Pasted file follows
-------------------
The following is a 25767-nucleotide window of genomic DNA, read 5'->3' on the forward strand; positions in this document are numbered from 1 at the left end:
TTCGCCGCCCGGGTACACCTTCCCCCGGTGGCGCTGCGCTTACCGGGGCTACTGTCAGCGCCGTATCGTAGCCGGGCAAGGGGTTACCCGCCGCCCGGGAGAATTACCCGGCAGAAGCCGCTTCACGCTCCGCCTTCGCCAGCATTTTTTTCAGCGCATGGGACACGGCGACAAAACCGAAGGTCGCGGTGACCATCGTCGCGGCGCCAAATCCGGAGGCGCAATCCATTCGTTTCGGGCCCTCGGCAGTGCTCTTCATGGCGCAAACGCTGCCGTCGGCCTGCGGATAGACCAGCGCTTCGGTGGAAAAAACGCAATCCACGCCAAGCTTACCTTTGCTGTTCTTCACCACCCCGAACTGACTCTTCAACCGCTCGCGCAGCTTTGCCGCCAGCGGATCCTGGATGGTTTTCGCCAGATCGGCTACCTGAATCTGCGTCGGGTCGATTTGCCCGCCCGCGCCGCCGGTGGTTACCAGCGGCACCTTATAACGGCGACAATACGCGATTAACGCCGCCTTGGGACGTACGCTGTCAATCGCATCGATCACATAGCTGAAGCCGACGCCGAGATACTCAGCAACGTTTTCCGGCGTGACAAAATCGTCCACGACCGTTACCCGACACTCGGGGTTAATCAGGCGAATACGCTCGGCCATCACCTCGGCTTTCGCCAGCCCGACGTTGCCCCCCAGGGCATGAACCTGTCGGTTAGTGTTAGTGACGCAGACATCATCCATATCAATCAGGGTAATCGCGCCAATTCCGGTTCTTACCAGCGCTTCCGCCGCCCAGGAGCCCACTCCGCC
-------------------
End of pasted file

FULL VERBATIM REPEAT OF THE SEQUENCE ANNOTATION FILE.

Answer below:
The following is a 25767-nucleotide window of genomic DNA, read 5'->3' on the forward strand; positions in this document are numbered from 1 at the left end:
TTCGCCGCCCGGGTACACCTTCCCCCGGTGGCGCTGCGCTTACCGGGGCTACTGTCAGCGCCGTATCGTAGCCGGGCAAGGGGTTACCCGCCGCCCGGGAGAATTACCCGGCAGAAGCCGCTTCACGCTCCGCCTTCGCCAGCATTTTTTTCAGCGCATGGGACACGGCGACAAAACCGAAGGTCGCGGTGACCATCGTCGCGGCGCCAAATCCGGAGGCGCAATCCATTCGTTTCGGGCCCTCGGCAGTGCTCTTCATGGCGCAAACGCTGCCGTCGGCCTGCGGATAGACCAGCGCTTCGGTGGAAAAAACGCAATCCACGCCAAGCTTACCTTTGCTGTTCTTCACCACCCCGAACTGACTCTTCAACCGCTCGCGCAGCTTTGCCGCCAGCGGATCCTGGATGGTTTTCGCCAGATCGGCTACCTGAATCTGCGTCGGGTCGATTTGCCCGCCCGCGCCGCCGGTGGTTACCAGCGGCACCTTATAACGGCGACAATACGCGATTAACGCCGCCTTGGGACGTACGCTGTCAATCGCATCGATCACATAGCTGAAGCCGACGCCGAGATACTCAGCAACGTTTTCCGGCGTGACAAAATCGTCCACGACCGTTACCCGACACTCGGGGTTAATCAGGCGAATACGCTCGGCCATCACCTCGGCTTTCGCCAGCCCGACGTTGCCCCCCAGGGCATGAACCTGTCGGTTAGTGTTAGTGACGCAGACATCATCCATATCAATCAGGGTAATCGCGCCAATTCCGGTTCTTACCAGCGCTTCCGCCGCCCAGGAGCCCACTCCGCC